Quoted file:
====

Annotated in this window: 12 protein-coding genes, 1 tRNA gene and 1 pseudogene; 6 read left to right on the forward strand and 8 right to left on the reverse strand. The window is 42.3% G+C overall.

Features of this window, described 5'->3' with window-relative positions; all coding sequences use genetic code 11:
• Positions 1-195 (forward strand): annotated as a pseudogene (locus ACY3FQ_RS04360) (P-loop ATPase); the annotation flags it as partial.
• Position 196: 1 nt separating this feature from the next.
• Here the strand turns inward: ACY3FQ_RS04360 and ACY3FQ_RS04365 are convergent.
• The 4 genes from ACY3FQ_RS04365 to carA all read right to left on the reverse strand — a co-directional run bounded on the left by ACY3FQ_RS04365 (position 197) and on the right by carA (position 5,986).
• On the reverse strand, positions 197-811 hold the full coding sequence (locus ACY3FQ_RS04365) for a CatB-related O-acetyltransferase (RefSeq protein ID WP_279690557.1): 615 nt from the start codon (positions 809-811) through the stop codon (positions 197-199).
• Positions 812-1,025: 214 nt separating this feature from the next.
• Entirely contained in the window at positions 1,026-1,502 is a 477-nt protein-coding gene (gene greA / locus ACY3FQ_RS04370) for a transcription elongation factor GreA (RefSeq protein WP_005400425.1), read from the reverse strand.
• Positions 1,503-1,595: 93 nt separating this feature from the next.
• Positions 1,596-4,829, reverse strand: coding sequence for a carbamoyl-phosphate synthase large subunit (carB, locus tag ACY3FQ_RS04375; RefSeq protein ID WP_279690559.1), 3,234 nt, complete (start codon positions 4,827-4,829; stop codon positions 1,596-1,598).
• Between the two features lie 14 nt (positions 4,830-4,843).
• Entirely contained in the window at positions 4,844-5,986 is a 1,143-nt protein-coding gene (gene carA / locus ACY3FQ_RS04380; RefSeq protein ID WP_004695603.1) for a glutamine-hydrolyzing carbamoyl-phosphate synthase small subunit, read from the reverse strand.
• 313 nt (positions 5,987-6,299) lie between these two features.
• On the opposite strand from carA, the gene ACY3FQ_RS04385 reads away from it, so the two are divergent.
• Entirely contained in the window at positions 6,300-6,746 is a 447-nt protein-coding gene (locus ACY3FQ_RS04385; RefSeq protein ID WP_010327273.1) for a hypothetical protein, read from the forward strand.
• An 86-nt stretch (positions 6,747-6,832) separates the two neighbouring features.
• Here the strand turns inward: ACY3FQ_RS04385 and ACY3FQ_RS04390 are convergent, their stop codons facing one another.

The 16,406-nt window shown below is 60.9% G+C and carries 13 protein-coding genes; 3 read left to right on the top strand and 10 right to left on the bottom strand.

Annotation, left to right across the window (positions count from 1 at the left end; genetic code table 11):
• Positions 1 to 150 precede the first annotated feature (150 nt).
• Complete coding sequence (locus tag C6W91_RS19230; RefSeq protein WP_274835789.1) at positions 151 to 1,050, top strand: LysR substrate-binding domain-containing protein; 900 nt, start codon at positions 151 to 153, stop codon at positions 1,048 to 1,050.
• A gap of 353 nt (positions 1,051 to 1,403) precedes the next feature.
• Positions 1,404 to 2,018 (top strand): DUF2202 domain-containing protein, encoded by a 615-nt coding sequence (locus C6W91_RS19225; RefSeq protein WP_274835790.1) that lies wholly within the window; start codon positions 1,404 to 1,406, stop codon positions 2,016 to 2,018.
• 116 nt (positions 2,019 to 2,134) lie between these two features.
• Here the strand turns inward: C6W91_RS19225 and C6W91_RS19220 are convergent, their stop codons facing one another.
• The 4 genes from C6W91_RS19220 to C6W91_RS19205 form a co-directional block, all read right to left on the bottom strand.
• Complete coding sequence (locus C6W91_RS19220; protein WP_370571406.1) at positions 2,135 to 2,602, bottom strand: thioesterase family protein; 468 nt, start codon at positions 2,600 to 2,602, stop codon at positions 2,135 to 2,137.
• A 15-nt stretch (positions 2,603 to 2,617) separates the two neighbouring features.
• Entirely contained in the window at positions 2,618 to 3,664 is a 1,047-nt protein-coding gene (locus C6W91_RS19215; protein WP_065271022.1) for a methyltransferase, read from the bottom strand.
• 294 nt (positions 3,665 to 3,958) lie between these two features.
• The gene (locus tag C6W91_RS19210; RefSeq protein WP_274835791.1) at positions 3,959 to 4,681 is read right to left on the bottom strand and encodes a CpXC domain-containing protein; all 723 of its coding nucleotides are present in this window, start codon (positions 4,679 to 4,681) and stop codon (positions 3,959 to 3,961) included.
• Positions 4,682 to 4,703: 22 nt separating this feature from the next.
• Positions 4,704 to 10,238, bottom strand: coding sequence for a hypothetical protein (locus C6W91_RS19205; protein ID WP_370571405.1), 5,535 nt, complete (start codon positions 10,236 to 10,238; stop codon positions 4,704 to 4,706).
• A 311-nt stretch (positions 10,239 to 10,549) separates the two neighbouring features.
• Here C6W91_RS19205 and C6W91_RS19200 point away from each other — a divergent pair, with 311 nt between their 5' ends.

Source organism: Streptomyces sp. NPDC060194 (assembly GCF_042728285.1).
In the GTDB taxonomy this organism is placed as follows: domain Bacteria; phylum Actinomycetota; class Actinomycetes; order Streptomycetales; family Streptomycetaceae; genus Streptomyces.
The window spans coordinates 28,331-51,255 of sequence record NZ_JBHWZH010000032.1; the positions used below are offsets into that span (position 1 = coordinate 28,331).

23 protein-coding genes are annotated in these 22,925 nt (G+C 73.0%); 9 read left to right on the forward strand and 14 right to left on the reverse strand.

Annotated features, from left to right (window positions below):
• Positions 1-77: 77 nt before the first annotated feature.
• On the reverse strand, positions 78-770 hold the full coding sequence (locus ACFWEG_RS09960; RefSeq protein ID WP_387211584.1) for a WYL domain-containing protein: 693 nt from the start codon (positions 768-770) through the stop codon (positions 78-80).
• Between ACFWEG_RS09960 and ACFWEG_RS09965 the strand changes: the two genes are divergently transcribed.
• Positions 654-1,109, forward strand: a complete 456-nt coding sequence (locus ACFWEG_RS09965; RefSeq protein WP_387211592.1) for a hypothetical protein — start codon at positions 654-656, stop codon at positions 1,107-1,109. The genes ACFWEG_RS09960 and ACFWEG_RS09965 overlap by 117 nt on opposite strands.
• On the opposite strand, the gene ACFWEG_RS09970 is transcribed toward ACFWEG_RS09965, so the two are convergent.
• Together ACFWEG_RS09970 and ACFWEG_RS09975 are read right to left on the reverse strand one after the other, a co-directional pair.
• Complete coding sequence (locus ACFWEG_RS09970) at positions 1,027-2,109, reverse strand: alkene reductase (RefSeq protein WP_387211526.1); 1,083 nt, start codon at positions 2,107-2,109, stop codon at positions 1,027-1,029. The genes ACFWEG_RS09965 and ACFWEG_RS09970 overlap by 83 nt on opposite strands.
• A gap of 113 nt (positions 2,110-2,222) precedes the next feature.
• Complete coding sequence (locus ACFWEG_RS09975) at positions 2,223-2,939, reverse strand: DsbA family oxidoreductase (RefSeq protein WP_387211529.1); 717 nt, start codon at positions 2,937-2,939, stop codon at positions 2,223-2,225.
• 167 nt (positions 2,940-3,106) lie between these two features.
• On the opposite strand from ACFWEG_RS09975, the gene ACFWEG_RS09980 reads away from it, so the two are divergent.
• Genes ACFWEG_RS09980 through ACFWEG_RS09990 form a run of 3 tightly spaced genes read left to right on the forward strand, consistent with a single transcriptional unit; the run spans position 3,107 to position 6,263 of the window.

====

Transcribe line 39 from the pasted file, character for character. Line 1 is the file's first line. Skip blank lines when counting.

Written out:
The window spans coordinates 28,331-51,255 of sequence record NZ_JBHWZH010000032.1; the positions used below are offsets into that span (position 1 = coordinate 28,331).